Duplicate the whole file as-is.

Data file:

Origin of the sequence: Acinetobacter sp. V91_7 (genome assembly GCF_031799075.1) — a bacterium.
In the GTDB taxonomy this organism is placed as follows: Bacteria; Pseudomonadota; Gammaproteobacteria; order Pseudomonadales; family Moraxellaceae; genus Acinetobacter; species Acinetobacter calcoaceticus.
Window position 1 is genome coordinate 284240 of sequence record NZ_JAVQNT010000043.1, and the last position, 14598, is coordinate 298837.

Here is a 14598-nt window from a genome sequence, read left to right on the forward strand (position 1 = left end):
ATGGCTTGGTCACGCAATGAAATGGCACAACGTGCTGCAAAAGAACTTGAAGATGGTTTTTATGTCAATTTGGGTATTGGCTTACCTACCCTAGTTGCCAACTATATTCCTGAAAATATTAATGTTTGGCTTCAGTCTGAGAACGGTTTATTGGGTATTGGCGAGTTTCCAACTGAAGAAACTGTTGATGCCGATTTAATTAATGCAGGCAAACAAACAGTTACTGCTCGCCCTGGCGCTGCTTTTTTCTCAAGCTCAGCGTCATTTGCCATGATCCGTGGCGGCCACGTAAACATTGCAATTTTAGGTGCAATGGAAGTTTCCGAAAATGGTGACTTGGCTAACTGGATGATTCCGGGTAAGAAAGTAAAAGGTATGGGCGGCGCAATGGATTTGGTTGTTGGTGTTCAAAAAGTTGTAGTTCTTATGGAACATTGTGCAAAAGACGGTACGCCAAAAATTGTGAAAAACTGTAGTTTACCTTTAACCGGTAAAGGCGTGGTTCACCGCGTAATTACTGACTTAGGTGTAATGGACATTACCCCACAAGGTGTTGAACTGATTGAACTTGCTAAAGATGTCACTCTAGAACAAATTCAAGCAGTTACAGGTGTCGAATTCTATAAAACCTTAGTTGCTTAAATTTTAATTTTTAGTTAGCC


Origin of the sequence: Acinetobacter sp. V91_7 (genome assembly GCF_031799075.1) — a bacterium.
In the GTDB taxonomy this organism is placed as follows: Bacteria; Pseudomonadota; Gammaproteobacteria; order Pseudomonadales; family Moraxellaceae; genus Acinetobacter; species Acinetobacter calcoaceticus.
Window position 1 is genome coordinate 284240 of sequence record NZ_JAVQNT010000043.1, and the last position, 14598, is coordinate 298837.

Here is a 14598-nt window from a genome sequence, read left to right on the forward strand (position 1 = left end):
ATGGCTTGGTCACGCAATGAAATGGCACAACGTGCTGCAAAAGAACTTGAAGATGGTTTTTATGTCAATTTGGGTATTGGCTTACCTACCCTAGTTGCCAACTATATTCCTGAAAATATTAATGTTTGGCTTCAGTCTGAGAACGGTTTATTGGGTATTGGCGAGTTTCCAACTGAAGAAACTGTTGATGCCGATTTAATTAATGCAGGCAAACAAACAGTTACTGCTCGCCCTGGCGCTGCTTTTTTCTCAAGCTCAGCGTCATTTGCCATGATCCGTGGCGGCCACGTAAACATTGCAATTTTAGGTGCAATGGAAGTTTCCGAAAATGGTGACTTGGCTAACTGGATGATTCCGGGTAAGAAAGTAAAAGGTATGGGCGGCGCAATGGATTTGGTTGTTGGTGTTCAAAAAGTTGTAGTTCTTATGGAACATTGTGCAAAAGACGGTACGCCAAAAATTGTGAAAAACTGTAGTTTACCTTTAACCGGTAAAGGCGTGGTTCACCGCGTAATTACTGACTTAGGTGTAATGGACATTACCCCACAAGGTGTTGAACTGATTGAACTTGCTAAAGATGTCACTCTAGAACAAATTCAAGCAGTTACAGGTGTCGAATTCTATAAAACCTTAGTTGCTTAAATTTTAATTTTTAGTTAGCC